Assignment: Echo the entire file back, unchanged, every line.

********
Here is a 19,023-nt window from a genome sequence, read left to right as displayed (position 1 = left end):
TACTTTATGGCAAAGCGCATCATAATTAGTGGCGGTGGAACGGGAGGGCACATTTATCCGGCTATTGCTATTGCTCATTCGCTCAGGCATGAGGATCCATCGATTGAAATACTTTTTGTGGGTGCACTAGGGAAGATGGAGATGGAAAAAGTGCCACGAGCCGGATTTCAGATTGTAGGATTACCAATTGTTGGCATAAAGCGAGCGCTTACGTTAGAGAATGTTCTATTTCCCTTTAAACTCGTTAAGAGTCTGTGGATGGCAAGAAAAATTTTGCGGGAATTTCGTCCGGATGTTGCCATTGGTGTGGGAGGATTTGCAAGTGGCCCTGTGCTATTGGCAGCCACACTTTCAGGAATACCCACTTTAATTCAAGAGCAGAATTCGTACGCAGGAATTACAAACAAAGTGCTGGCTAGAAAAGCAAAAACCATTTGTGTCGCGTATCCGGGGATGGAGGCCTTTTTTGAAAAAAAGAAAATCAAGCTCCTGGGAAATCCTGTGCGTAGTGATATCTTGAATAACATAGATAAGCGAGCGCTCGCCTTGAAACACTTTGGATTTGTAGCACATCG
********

Here is a 19,023-nt window from a genome sequence, read left to right as displayed (position 1 = left end):
TACTTTATGGCAAAGCGCATCATAATTAGTGGCGGTGGAACGGGAGGGCACATTTATCCGGCTATTGCTATTGCTCATTCGCTCAGGCATGAGGATCCATCGATTGAAATACTTTTTGTGGGTGCACTAGGGAAGATGGAGATGGAAAAAGTGCCACGAGCCGGATTTCAGATTGTAGGATTACCAATTGTTGGCATAAAGCGAGCGCTTACGTTAGAGAATGTTCTATTTCCCTTTAAACTCGTTAAGAGTCTGTGGATGGCAAGAAAAATTTTGCGGGAATTTCGTCCGGATGTTGCCATTGGTGTGGGAGGATTTGCAAGTGGCCCTGTGCTATTGGCAGCCACACTTTCAGGAATACCCACTTTAATTCAAGAGCAGAATTCGTACGCAGGAATTACAAACAAAGTGCTGGCTAGAAAAGCAAAAACCATTTGTGTCGCGTATCCGGGGATGGAGGCCTTTTTTGAAAAAAAGAAAATCAAGCTCCTGGGAAATCCTGTGCGTAGTGATATCTTGAATAACATAGATAAGCGAGCGCTCGCCTTGAAACACTTTGGATTTGTAGCACATCG